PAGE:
There are many ways to spend a weekend. I doubt most people's idea of a good time would be going to see the former frontrunner in the Labour leadership election try his best to persuade other legendarily boring gits to vote for him, but this apparently is my life now as an official Labour supporter™. Or at least it will be until some bright spark connects my real name to this blog, where I have previously said to vote for parties other than Labour, something considered enough to bar you from being a member or supporter, even if you campaigned for the party or said to vote for them this year. With new friends, eh?
Anyway, just a few points:
1. I estimate between 150 to 200 turned up to see Andy Burnham speak and then take questions, certainly more than I expected. Jeremy Corbyn has been filling far bigger places than where we were, getting numbers in the region of 800-1200, but Burnham himself seem pleased with the turnout. Considering where I live is at the best of times devoid of anything approaching culture (the coming attraction at the local theatre is Shrek The Musical) and completely apolitical, I don't think it was bad going. I've been to stand-up gigs where the numbers could be counted on a single pair of hands, if that's a comparable metric. (Yes, yes it is).
2. The only person to mention Jeremy Corbyn was... Andy Burnham. To the point where it almost seemed as though he was the man who couldn't be named.
3. The most intriguing thing Burnham said by far was that if he'd resigned from the shadow cabinet over the welfare bill, he expects he'd probably still be the frontrunner. And indeed, he's almost certainly right to think so. He didn't however because he's never broken the Labour whip, loyalty to the party being far more important than taking personal advantage. Unity is strength, he repeated, a number of times. Apart from being just a word away from one of the key slogans of Ingsoc from 1984, it seemed on a number of levels to be a truly odd line to take and regard as a plus point. There's nothing wrong with resigning over a point of principle, especially when the politics behind the line being pushed are so utterly wrongheaded. Moreover, if Burnham had resigned and gained accolades for doing so, much of the ridiculously damaging in-fighting that has since been conducted over the rise of Corbyn would have been avoided. It seemed like a false line, precisely what the rival campaigns of Cooper and Kendall have accused him repeatedly of adopting.
4. Regardless, Burnham was more impressive than I expected him to be. Yes, he's obviously had a lot of practice in delivering his short speech and in answering questions put to him, but he did so with admirable fluency, taking three questions at a time and answering them in turn, without resorting to cliches, platitudes or padding out his responses. His only real annoying tick was in referring to Cameron and pals more than once as "the Bullingdon boys", which apart from being increasingly old and a bit rich from a Cambridge graduate, hasn't really posed said "Bullingdon boys" much trouble with the voters, has it? Should he come through on second preferences, I'm less concerned than before that he will just be Ed Miliband Mk2.
5. I wasn't though in the slightest bit convinced. On the surface, there's much to like about Burnham: his manifesto is the most detailed apart from Corbyn's, has a good line in creating a National Health and Care Service, funded through a care levy, and behind Kendall would be the candidate the Tories most fear. He seems to be a Thoroughly Good Bloke, certainly less weird or geeky than that loser MIliband, something we're informed voters respect greatly, despite also much liking politicians who are complete dicks.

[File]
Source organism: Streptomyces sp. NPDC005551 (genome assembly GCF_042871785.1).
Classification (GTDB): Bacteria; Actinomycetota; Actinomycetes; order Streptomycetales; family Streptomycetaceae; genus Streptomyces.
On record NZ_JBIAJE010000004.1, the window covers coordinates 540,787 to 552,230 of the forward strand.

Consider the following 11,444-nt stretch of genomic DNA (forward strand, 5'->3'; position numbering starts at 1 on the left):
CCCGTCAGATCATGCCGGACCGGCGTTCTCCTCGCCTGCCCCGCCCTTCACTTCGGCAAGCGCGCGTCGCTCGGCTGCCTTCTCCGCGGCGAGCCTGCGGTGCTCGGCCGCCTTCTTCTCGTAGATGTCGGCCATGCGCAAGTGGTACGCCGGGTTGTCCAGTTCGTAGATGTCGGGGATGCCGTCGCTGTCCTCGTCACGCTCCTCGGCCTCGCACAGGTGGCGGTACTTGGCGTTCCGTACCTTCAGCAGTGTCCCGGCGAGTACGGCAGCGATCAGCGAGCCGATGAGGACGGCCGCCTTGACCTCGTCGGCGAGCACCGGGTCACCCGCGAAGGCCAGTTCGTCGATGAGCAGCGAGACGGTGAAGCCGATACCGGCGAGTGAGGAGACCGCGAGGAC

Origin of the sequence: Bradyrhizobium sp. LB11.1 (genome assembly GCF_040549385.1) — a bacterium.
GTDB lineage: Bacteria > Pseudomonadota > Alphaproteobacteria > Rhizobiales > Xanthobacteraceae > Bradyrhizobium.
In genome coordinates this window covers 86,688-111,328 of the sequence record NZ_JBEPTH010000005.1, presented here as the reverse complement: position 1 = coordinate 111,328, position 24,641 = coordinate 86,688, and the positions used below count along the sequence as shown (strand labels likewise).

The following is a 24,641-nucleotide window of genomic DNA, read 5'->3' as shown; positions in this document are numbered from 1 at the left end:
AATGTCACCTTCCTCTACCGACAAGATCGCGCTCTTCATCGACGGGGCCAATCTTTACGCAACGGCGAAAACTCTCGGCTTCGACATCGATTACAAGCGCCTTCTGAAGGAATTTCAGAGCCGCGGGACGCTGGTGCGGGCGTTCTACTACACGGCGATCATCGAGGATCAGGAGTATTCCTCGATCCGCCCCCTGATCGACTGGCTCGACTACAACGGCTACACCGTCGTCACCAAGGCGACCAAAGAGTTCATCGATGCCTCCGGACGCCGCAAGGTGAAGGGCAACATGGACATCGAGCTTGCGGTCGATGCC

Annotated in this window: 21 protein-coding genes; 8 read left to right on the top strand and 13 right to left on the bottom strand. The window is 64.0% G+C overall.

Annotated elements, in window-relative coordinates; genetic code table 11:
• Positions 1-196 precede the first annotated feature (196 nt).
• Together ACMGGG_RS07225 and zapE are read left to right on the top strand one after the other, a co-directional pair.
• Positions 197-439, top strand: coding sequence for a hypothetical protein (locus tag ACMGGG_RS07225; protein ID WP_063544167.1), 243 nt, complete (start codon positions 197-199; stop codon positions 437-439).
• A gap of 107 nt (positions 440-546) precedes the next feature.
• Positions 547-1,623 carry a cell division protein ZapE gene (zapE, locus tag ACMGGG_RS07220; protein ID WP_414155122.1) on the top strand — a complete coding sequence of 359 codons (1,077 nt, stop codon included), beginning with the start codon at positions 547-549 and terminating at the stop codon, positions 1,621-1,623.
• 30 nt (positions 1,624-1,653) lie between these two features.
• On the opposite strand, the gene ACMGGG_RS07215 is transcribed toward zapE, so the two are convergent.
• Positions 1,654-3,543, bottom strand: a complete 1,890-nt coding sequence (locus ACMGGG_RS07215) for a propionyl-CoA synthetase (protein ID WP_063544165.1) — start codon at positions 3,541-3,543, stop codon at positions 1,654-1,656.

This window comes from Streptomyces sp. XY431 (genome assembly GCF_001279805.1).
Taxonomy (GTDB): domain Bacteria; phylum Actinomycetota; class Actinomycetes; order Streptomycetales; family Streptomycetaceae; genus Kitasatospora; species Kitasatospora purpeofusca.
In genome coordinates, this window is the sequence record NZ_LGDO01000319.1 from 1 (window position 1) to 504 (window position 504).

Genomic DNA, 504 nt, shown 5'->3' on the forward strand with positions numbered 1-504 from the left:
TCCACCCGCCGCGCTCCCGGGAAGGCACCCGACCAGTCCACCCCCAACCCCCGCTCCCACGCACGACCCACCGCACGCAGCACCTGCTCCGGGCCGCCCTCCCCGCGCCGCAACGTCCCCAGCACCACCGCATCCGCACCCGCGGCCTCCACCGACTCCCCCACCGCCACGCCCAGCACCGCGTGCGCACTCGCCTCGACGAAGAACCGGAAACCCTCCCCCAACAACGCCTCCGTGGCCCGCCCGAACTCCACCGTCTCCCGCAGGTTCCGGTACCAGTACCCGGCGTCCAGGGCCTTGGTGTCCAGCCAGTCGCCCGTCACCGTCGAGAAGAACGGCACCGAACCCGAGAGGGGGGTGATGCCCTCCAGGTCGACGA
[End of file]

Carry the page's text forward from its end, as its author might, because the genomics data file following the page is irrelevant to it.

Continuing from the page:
What he lacks is that ruthlessness Ed did occasionally show; the point I felt like making, but didn't, both because it was more of a statement than a question and although this blog hides it, I'm far more shy and retiring than you might imagine, was that if he had resigned over the welfare vote and hadn't joined in with the others in the aftermath of the election in the accepting everything the Tories, Blairites and right-wing press said about why Labour lost, he might already have it in the bag. He answered a question about conviction from someone who was clearly leaning towards Corbyn by saying that we should look at his role in the Hillsborough inquiry as to how he will challenge vested interests and the right people. This would mean more if it hadn't taken the 20th anniversary memorial at Anfield to spark his determination; the passing of time meant there was little real opposition to taking another look, the Sun having repeatedly tried by that point to apologise, if the police and state were yet to.
Labour needs, deserves better than someone who only acts once the time is right, who only moves once others have done so. Burnham seems the compromise, and despite the party needing to come to a compromise once the leader is elected, doing so over the leader isn't the answer. That said, I would now like to see Liz Kendall speak and answer questions in person, although she seems to have abandoned the pretence of doing much other than TV and radio appearances and calling individual members, for obvious reasons.
6. The only entryist in evidence was a Tory councillor who for reasons known only to himself decided to gatecrash the event and prove he had an even more pathetic existence than the rest of us. His question, when he could have easily made everyone uncomfortable by asking about the deficit or Corbyn, was to ask Burnham why Tony Blair lied over Iraq. Yes, really.
Labels: Andy Burnham, Blairites, election 2015, Jeremy Corbyn, Labour leadership contest 2015, Liz Kendall, politics, Yvette Cooper